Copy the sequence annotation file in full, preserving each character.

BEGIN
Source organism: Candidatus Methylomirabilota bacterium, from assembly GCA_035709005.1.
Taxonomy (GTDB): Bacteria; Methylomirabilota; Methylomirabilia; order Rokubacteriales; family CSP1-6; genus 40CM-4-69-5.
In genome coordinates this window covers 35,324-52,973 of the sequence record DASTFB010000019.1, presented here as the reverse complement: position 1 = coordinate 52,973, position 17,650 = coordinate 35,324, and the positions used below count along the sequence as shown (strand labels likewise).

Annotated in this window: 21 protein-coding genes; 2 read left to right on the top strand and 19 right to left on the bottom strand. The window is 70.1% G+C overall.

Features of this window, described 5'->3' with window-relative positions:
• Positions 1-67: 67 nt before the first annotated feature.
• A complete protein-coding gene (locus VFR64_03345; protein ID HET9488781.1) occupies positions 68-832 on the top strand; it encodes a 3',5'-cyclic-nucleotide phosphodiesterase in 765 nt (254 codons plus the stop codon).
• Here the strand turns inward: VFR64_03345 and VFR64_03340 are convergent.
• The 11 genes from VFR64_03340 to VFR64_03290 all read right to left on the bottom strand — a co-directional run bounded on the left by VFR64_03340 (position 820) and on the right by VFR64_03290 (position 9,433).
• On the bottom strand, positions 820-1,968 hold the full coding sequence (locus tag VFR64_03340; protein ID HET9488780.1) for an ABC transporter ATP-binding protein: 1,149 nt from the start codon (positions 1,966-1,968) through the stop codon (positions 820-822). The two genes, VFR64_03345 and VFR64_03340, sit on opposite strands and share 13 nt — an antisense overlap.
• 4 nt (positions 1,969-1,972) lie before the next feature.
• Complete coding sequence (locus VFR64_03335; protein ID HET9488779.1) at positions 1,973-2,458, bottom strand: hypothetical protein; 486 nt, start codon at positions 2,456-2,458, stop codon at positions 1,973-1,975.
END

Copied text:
Source organism: Candidatus Methylomirabilota bacterium, from assembly GCA_035709005.1.
Taxonomy (GTDB): Bacteria; Methylomirabilota; Methylomirabilia; order Rokubacteriales; family CSP1-6; genus 40CM-4-69-5.
In genome coordinates this window covers 35,324-52,973 of the sequence record DASTFB010000019.1, presented here as the reverse complement: position 1 = coordinate 52,973, position 17,650 = coordinate 35,324, and the positions used below count along the sequence as shown (strand labels likewise).

Annotated in this window: 21 protein-coding genes; 2 read left to right on the top strand and 19 right to left on the bottom strand. The window is 70.1% G+C overall.

Features of this window, described 5'->3' with window-relative positions:
• Positions 1-67: 67 nt before the first annotated feature.
• A complete protein-coding gene (locus VFR64_03345; protein ID HET9488781.1) occupies positions 68-832 on the top strand; it encodes a 3',5'-cyclic-nucleotide phosphodiesterase in 765 nt (254 codons plus the stop codon).
• Here the strand turns inward: VFR64_03345 and VFR64_03340 are convergent.
• The 11 genes from VFR64_03340 to VFR64_03290 all read right to left on the bottom strand — a co-directional run bounded on the left by VFR64_03340 (position 820) and on the right by VFR64_03290 (position 9,433).
• On the bottom strand, positions 820-1,968 hold the full coding sequence (locus tag VFR64_03340; protein ID HET9488780.1) for an ABC transporter ATP-binding protein: 1,149 nt from the start codon (positions 1,966-1,968) through the stop codon (positions 820-822). The two genes, VFR64_03345 and VFR64_03340, sit on opposite strands and share 13 nt — an antisense overlap.
• 4 nt (positions 1,969-1,972) lie before the next feature.
• Complete coding sequence (locus VFR64_03335; protein ID HET9488779.1) at positions 1,973-2,458, bottom strand: hypothetical protein; 486 nt, start codon at positions 2,456-2,458, stop codon at positions 1,973-1,975.